Many times, it’s big-name publications that get young adult literature all wrong. Their “experts” call anything published for the under-18 crowd YA, or they make claims that there aren’t any books written for boys (I covered this in my 5 Things to Know About YA post).
But really the blame might be grown-ups more broadly.
This month alone, an adult called Laurie Halse Anderson’s groundbreaking Speak “child pornography” because it dare bring up rape. Speak also promotes abortion, theft, promiscuity, group sex, and profanity. Shoo Raynor, a children’s author himself, claims that books like Patrick Ness’s “Chaos Walking” series aren’t books for teens, but rather, they’re “adult books disguised as children’s books.” He goes on to suggest that Ness’s series encourages readers to pick up guns and to join gangs.
Neither of these are the first challenges to YA lit, nor will they be the last.
Another interesting grown-up phenomenon is that of suggesting that YA books today are nothing like they were back in the day. That when today’s adults were growing up, either there were no such things as YA books or that YA books were in no way as dark, scary, profane, or bleak as today’s YA books.
Neither of these are true.
YA as a recognized category began somewhere in the middle of last century, and the real rise in YA came in the form of some of the most ground-breaking, honest, sometimes-bleak classics we all know: S. E. Hinton’s The Outsiders (1967), Robert Cormier’s The Chocolate War (1974), and Forever by Judy Blume (1975). None of these books have been without their critics, either. Technically, these titles promote violence, deception, cheating, and having sex.
“Technically,” because like Anderson’s book or Ness’s series or any number of other YA books that some adults like to raise hell about, these titles promote only what readers want them to promote. Because without context of story, you can make a book about anything you want it to be about! A story about a girl who is silenced following sexual assault is child porn when you tease out only those passages that discuss sex and you choose to read it that way. Ness’s book, which is “actually an adult book,” is so because . . . an adult is reading it through adult eyes.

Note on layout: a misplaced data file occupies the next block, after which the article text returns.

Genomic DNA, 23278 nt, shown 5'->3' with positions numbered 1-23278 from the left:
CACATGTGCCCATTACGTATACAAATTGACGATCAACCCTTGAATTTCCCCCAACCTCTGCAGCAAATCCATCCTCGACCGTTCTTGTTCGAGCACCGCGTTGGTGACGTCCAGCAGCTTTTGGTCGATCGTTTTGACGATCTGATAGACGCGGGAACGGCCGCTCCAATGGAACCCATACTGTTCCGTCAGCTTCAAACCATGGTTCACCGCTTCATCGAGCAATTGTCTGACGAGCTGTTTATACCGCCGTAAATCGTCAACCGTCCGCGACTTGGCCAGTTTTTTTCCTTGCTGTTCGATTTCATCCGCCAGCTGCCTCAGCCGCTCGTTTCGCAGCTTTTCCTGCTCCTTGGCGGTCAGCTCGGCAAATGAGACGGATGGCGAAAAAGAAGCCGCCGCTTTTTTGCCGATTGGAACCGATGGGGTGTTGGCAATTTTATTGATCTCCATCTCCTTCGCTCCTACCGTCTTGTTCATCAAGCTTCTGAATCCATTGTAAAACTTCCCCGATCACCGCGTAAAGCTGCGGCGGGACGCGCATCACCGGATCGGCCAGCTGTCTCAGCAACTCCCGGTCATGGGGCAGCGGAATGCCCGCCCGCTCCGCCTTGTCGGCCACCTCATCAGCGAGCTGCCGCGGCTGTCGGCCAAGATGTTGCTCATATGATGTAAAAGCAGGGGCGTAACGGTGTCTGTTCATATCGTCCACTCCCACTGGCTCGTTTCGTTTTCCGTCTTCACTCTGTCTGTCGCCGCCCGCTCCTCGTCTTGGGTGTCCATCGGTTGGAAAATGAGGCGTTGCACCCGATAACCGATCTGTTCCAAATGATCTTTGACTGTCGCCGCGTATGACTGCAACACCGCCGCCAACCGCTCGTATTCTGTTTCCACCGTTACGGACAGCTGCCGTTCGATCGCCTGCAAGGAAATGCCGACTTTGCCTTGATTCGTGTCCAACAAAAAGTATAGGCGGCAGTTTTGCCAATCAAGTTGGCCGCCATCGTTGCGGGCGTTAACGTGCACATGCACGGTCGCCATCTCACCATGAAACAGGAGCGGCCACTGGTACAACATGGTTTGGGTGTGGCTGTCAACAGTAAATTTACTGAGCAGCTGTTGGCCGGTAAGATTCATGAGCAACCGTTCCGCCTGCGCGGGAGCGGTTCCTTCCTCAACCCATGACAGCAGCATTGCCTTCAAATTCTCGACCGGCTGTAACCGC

Some grown-ups are afraid of context.
It’s clear not only in their claims about what it is YA books are promoting but also in their strong stances that YA books were never as “bad” in their day.
Of course they were.
The difference is that back in their teen days, the context was different. They were teens themselves! The context was living, breathing, and experiencing the hard truths and sharp edges that come with navigating adolescence in the moment. The context was discovering that sometimes bad things happen to people or the realization that grown-ups are flawed creatures. That sometimes — more than sometimes — the world is a cruel and unforgiving place, no matter how much you play by the rules.
Teens don’t read books like Anderson’s or Ness’s, Blume’s or Cormier’s, or any other books published as YA each year as how-to guides. They don’t read them as prescriptions for how to engage in violence or how to join gangs or how to be promiscuous (which only ever applies to teen girl characters anyway). They’re smart enough to know the whole story matters. That challenges and situations matter in context — their adolescence.
Do adults read Gone Girl as a prescription for how to ruin a marriage?
Knowing that context matters won’t change things. There will still be adults who seek out YA books and claim they’re inappropriate for teen readers. There will still be adults who say the themes are “too adult” for teens to handle. And there will always be adults who reminisce about the good ole days when YA books were only sunshine and kittens.
With thousands of YA books published each year, it’s worth the reminder that it’s only a small number being called out as the problem. No matter how much YA advocates rally and fight, those grownups will still be pointing to fictitious arguments and digging out problems where no problems exist. And no matter how much success these adults have at pulling books from curriculum or bookshelves or crying to have awards given back to books that are about “real teens,” the truth is that they’re forgetting that real teens are reading these books and are getting the context because it’s a context they’re living every day.
Challenging the books doesn’t change the teen years.
These challenges are instead reminders that adults want to shield teens from their own contextual experiences. Because when you take away the books that are problematic, you are also able to take away rape, violence, gangs, sex, and every other scary trigger that is part and parcel of the lives of teens today (and the lives of teens in the past).
Listen, adults: you are welcome and encouraged to enjoy YA all you want to. There are great stories here! But the minute you try to take away the books from the teens who they’re intended to reach, then you’re overstepping your boundaries. Just because you don’t like seeing it doesn’t mean that teens aren’t seeing or experiencing these things. They need these books to help them remember they’re not alone. They need those reminders that this isn’t always a fair or kind world. The minute you see something as “child porn” is the minute you take away a book from a reader who needs to find his or her own voice through it to speak up about the cruelties inflicted upon them.
When you fear the books, you also fear the truth.
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